Micro-scallop that swims in biological media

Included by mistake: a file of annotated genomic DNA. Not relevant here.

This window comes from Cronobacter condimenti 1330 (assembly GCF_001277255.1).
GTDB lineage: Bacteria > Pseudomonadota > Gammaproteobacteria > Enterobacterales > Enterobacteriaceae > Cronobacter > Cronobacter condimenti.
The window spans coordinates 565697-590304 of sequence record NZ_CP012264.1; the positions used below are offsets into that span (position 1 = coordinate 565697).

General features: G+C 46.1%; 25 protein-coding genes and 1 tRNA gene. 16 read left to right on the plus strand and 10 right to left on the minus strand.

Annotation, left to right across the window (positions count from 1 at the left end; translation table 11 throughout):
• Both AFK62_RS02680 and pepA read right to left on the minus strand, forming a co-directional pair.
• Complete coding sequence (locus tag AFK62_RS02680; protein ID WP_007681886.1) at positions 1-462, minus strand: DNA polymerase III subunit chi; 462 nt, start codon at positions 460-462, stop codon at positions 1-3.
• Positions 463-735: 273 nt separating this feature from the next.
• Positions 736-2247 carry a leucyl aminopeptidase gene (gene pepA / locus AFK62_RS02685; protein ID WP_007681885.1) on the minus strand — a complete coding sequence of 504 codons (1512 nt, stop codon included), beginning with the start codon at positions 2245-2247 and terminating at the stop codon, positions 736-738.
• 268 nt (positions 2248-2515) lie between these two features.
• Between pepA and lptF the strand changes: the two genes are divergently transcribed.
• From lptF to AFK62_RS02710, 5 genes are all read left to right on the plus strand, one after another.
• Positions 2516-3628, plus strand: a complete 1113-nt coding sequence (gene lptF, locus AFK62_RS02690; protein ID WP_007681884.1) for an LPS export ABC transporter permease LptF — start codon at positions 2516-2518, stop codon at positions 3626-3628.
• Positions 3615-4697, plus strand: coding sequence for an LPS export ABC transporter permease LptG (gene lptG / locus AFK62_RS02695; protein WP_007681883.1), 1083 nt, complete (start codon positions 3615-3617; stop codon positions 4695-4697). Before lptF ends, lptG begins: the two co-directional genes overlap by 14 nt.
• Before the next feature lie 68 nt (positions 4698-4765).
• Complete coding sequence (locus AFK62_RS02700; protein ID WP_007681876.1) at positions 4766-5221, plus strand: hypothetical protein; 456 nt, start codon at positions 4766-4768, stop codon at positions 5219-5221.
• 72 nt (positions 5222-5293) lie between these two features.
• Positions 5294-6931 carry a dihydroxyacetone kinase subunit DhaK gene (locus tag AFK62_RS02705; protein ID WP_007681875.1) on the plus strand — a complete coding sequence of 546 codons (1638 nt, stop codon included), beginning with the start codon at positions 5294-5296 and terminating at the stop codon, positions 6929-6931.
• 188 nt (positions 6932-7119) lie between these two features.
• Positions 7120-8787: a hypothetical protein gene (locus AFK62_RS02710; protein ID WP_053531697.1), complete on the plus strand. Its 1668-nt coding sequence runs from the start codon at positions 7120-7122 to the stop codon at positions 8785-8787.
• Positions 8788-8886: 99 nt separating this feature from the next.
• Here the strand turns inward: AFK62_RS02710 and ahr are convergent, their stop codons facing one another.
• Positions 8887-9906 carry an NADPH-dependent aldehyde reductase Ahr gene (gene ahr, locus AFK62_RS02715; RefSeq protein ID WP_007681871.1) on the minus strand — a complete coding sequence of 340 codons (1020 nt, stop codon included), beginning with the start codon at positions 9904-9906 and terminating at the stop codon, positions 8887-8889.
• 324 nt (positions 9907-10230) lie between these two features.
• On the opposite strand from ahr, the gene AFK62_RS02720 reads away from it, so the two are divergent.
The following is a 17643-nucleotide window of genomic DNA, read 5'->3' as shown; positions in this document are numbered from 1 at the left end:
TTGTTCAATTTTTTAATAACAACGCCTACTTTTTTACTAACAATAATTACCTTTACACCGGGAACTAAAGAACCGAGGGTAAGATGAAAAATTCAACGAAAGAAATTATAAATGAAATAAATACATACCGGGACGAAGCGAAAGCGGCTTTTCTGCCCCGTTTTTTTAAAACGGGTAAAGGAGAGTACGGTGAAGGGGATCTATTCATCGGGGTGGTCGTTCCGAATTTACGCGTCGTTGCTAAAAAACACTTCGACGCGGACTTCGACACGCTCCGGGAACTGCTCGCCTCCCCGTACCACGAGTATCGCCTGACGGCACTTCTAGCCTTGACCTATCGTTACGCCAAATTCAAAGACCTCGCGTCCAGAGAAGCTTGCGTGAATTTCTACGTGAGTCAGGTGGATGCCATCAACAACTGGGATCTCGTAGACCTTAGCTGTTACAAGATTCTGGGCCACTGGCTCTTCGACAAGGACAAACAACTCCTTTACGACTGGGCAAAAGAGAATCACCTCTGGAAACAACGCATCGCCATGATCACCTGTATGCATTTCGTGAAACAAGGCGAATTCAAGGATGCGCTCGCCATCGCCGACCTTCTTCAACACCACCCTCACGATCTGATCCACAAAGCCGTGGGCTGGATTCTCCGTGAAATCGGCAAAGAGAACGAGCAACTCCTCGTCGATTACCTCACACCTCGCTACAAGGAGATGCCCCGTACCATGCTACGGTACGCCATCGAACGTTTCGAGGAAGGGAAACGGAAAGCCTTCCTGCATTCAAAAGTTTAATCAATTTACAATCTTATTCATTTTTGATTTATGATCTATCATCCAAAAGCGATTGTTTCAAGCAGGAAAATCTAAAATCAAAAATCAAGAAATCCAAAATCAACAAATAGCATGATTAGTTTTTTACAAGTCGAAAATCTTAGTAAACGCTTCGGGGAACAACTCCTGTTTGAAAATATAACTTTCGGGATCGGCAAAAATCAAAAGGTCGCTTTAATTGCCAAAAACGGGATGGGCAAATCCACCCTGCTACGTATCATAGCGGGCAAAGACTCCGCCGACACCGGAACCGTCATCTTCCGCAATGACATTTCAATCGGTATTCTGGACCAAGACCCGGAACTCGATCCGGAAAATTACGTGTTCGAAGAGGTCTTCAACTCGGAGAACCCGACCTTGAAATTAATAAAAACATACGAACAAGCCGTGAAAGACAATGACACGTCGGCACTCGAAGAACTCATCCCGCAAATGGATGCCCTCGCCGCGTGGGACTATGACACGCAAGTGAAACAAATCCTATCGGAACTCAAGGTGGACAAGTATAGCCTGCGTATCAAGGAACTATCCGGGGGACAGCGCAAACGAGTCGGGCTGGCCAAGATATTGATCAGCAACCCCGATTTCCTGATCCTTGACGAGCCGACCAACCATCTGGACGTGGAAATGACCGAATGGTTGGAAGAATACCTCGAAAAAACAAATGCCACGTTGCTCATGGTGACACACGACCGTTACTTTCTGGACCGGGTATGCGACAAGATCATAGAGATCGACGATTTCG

Building and operating microdevices that can navigate in biomedical fluids and tissue is one of the ultimate goals of microrobotics. Realising artificial microswimmers is, however, extremely challenging, as this is the realm of low Reynolds number hydrodynamics where the laws of physics are reciprocal, and a symmetric swimmer, such as a scallop that only opens and closes its shells, cannot propel. This is known as the Purcell’s scallop theorem, but it only applies to Newtonian fluids such as pure water. In biological (non-Newtonian) fluids the scallop theorem no longer holds, and this has allowed us to build the first microswimmer, a microscallop, that can move wirelessly with symmetric body shape changes. The significance is that this opens new possibilities in designing biomedical micro-devices, as most actuators give rise to reciprocal shape changes. [Nature Communications 5, 5119, (2014)].